Bitcoin (BTC) saw a flicker of volatility across the opening of Wall Street on Dec. 23 as the most recent US inflation figures were consistent with expectations.
Bitcoin Sees ‘Blinds’ of Volatility on PCE
Data from Cointelegraph Markets Pro and TradingView showed BTC/USD briefly separated from solid sideways motion to drop to $16,750 on Bitstamp.
The impact of November’s US Personal Consumer Expenditure (PCE) Price Index was markedly limited, despite data that could be a key component of Federal Reserve policy.
Even in a low-volume, low-volatility environment, Bitcoin continued to trade, PCE barely moved the markets as traders began to simply accept that Christmas 2022 might be disappointing.
“I hope you enjoyed this little crumb of the amount, it’s probably the last one,” popular Twitter account, Byzantine general he replied.
The core PCE index was 4.7% in November, indicating a retreat in inflation, but still not an optimistic surprise for dangerous assets.
“Strong response in addition to a fast turnover of $16,750”, Michaël van de Poppe, founder and CEO of trading company Eight, he wrote within the Twitter analytics a part of the day.
“If this continues, I assume we’ll cross $16.9-17,000 and goal $17.45,000 on Bitcoin. Otherwise, taking a look at long positions at 16.45k. USD.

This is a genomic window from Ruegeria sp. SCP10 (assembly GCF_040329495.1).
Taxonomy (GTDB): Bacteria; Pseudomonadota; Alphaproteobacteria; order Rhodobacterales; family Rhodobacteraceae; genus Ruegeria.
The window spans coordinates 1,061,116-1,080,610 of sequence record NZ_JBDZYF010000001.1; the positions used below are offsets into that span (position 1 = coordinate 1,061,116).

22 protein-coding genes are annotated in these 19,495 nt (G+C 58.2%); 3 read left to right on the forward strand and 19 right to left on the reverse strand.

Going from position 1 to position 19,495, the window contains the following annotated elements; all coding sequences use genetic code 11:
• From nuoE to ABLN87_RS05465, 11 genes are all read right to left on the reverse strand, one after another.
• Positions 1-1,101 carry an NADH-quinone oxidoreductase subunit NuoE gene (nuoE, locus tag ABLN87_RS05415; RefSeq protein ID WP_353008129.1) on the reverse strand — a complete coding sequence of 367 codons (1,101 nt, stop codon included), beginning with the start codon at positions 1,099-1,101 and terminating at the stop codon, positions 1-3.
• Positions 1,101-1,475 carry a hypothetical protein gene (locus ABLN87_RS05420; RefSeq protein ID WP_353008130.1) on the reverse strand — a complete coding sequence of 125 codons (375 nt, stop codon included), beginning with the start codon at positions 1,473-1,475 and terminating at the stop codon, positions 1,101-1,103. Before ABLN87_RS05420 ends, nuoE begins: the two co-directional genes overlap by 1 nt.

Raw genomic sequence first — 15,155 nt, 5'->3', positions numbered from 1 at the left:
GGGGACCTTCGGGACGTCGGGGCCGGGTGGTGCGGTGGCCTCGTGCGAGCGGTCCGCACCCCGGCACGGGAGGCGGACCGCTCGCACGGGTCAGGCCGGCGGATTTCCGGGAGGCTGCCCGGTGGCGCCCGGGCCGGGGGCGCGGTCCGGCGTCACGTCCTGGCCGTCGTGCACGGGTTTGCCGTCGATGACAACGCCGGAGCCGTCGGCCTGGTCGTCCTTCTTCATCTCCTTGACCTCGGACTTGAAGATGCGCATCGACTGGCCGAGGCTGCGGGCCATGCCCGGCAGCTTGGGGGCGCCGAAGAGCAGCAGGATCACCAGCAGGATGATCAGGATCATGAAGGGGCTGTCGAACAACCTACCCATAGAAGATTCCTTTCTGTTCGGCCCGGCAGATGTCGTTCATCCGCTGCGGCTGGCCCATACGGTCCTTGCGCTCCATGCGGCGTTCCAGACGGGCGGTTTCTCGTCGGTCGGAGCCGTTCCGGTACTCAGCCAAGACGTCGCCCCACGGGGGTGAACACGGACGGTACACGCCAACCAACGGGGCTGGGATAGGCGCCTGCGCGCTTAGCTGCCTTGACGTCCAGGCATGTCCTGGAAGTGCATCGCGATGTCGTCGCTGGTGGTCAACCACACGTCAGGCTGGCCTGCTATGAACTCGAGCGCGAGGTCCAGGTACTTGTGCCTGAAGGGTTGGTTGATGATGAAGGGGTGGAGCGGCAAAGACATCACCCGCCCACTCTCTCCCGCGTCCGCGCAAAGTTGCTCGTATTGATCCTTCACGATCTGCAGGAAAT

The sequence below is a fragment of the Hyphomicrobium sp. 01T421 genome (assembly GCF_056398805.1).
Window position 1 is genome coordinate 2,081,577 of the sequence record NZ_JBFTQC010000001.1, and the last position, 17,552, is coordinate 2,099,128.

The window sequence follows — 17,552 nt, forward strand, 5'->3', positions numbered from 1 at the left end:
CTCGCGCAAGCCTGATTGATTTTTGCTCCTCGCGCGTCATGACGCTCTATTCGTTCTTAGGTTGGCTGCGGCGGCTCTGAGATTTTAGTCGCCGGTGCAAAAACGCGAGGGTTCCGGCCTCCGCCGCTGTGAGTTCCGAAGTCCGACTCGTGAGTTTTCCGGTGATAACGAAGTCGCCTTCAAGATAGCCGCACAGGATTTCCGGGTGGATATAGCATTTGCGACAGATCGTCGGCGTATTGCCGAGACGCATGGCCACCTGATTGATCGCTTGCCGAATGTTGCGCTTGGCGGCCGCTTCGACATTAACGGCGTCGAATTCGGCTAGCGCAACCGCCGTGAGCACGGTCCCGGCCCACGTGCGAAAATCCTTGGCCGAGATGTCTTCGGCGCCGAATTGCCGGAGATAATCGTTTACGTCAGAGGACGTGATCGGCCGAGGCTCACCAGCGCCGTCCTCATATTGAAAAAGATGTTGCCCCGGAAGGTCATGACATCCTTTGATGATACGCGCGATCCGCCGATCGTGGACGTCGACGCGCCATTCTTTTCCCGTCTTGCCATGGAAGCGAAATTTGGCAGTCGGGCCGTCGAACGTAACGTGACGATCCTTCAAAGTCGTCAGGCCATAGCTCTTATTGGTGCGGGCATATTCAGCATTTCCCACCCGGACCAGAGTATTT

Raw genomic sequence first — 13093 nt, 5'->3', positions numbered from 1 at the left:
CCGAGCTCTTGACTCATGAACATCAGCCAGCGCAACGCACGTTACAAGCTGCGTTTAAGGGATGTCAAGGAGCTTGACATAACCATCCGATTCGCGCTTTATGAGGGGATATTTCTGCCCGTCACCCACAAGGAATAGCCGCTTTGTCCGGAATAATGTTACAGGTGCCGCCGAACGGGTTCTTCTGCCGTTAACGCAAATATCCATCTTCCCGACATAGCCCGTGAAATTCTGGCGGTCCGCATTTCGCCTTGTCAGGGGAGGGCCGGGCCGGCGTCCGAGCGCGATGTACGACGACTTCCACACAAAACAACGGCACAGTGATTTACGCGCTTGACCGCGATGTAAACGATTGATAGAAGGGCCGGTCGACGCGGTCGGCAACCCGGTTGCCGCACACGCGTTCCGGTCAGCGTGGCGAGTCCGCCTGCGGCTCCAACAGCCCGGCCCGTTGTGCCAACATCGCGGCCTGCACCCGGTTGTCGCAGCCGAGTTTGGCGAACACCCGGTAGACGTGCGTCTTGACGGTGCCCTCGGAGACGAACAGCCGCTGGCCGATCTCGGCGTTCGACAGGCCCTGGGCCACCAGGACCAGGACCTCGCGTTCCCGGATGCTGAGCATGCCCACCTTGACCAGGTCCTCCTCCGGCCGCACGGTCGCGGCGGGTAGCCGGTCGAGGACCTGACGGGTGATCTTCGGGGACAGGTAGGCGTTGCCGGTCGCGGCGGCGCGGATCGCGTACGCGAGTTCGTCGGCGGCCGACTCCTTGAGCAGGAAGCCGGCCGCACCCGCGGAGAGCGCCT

Fellow Crypto trader and analyst Il Capo stayed bearish, argue that “the impossibility of exceeding 17,000 says every little thing.”
Data from the on-chain analytics resource Material Indicators has meanwhile shown significant interest within the $16,500 parked bid on the Binance order book.
The data shows the reluctance of miners to sell on exchanges
Updating the image regarding bitcoin miners, analytics platform CryptoQuant noted that transaction volumes fell consistent with a broader trend.
Related: “Lower Wave” for all markets? 5 things to find out about Bitcoin this week
in recent Fast In a blog post, co-author Woominkyu reiterated that macro-low levels of miner activity have historically “roughly” coincided with BTC price lows.
“Seeing the trades of affiliated miners across all exchanges, it is obvious that selling pressure from miners has been attenuated from late 2021 up to now. Interestingly, you’ll be able to see that his transactions were very high, while the BTC price was much higher,” he wrote
“However, this doesn’t mean that miners are unable to sell more BTC for the time being, but it can be crucial to see that when his trades go as little as the last bearish cycles (roughly), it is feasible that BTC is forming a bottom too.”
The accompanying chart shows transactions from miners’ wallets to exchanges, which has seen a major drop since mid-2021.
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